On November 2nd a group of architects, builders, students, makers, educators, inventors and designers packed in for the Creative Architecture Machines Colloquium at California College of the Arts. The talk was organized by Jason Kelly Johnson of Future Cities Lab and brought together five practices working at the intersection of fabrication, computation, and making. Johnson led off the evening with an introduction to the practices and ideas behind maker culture; waxing philosophical on digital fabrication, the ubiquity of 3D printers and the future vision of what cutting edge Architecture offices will look like, complete with their own robot arms, of course.
SFMOMA Facade (Snohetta)
Joshua Zabel of Kreysler & Associates followed with some striking imagery and thoughts on new and old projects. Kreysler is fabricating the rippled composite rain screen for the new SFMOMA addition by Snøhetta and has been working at the forefront of composite technology for the past three decades. Andrew Atwood of Atwood-A and First Office traced the development of what we now know as the ubiquitous rendered image and brought with him a series of exploratory and experimental drawings and images that questioned and poked fun at current forms of representation.Geotube Tower by Thom Faulders, fabricated by Emerging Objects (Rael San Fratello)
Returning to the realm of fabrication and material science Ron Rael of Rael-SanFratello and Emerging Objects spoke on the necessity to explore the materials (from pulverized recycled tire rubber to salt) that comprise the radical forms that architects and designers are pushing today. Fedor Novikov of Labori Construction Robotics spoke to the projects that he and his brother Petr are involved with at the IAAC, involving robots and 3D printed substances. Their dynamic Mataerial project which they have dubbed “anti-gravity object modeling,” allows freeform plastic extruded from a robot arm to attach to virtually any surface as it cures on contact through a chemical process (through the use of thermosetting polymers) within the material instead of less death-defying substances commonly found in 3D printers.From Bot N Dolly’s movie “Box.” (Bot N Dolly)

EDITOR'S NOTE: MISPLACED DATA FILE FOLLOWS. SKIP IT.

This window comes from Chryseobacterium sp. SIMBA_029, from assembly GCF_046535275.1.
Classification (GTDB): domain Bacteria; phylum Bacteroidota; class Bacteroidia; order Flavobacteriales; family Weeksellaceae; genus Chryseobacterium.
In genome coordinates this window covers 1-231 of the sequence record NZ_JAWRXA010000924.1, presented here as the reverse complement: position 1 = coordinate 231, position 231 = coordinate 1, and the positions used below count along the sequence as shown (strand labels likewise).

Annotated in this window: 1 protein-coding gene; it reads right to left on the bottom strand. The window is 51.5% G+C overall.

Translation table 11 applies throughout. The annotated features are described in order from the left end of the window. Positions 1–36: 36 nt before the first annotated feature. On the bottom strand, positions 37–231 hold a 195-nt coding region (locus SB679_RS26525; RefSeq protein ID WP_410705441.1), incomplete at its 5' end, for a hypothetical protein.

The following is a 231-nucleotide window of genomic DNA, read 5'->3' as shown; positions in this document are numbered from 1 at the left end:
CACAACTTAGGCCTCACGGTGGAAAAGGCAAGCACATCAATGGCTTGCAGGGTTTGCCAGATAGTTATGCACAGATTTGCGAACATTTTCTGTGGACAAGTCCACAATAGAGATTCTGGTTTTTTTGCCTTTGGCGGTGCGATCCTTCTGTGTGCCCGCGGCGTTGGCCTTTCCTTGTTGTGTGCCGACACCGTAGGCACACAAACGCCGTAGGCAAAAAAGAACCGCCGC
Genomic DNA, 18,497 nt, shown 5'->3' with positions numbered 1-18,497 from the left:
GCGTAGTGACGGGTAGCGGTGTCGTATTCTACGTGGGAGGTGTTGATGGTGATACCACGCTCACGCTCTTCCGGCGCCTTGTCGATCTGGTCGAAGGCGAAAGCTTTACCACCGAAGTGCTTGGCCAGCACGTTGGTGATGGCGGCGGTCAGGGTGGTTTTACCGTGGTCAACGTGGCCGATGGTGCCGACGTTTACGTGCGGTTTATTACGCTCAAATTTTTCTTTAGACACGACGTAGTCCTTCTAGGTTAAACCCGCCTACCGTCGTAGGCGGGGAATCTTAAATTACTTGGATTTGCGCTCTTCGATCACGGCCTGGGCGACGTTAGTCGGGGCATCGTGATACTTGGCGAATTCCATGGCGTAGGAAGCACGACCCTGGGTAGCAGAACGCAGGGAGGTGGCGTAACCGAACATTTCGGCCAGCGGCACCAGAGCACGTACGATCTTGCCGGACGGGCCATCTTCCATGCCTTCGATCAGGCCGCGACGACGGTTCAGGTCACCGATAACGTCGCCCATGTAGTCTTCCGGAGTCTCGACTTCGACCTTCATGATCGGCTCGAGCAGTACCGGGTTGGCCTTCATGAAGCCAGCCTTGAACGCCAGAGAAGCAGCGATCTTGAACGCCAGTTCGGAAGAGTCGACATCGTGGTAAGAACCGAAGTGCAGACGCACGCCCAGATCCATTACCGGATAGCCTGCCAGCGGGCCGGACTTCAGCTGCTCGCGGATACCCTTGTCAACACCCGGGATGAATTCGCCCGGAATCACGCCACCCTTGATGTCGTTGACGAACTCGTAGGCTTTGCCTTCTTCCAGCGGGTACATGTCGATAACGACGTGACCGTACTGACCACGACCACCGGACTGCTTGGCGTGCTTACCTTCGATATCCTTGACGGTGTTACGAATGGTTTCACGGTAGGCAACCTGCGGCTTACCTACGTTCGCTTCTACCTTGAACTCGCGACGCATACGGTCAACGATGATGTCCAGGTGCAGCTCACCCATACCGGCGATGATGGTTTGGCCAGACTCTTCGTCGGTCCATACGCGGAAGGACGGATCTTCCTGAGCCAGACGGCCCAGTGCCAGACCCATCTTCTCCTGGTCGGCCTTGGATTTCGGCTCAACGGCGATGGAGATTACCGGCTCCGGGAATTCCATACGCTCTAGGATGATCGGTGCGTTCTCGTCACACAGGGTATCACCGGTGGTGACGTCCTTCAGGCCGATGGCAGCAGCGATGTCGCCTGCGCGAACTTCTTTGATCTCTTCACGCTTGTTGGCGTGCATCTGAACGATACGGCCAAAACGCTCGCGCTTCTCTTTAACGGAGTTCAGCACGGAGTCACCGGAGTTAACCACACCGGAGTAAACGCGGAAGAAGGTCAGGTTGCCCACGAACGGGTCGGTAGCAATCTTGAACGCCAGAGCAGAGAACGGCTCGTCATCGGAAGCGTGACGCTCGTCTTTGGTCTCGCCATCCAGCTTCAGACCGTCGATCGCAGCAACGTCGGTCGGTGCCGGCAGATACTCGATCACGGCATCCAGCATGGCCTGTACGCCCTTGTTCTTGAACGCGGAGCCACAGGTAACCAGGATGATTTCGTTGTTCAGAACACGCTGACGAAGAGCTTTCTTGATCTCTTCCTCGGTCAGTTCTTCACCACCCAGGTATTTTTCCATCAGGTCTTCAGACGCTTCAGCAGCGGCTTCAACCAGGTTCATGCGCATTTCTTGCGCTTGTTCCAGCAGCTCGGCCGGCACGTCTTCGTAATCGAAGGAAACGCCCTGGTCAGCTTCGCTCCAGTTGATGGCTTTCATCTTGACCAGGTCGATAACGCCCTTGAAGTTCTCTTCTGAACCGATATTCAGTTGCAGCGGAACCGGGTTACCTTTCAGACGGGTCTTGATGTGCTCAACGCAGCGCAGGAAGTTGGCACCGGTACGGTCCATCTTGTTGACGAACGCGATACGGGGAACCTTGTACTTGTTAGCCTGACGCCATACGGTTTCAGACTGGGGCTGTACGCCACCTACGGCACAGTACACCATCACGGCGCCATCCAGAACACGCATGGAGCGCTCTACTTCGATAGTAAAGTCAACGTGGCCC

Ending the evening were Brandon Kruysman and Jonathan Proto of Bot & Dolly (recently acquired by Google), best known for their role in the Oscar-winning film Gravity. They shared work from their short film Box, which explores the intersection of projection mapping, robotics, and film making and its origins in their experiments at the Robot House at Sci-Arc. The evening concluded with a panel discussion that touched on intellectual property, open source platforms, behavioral studies, sustainability, and the ethos of technology. The atmosphere remained electric as the speakers and audience compared their notes and predictions for the foreseeable robotic futures that we are surrounded with.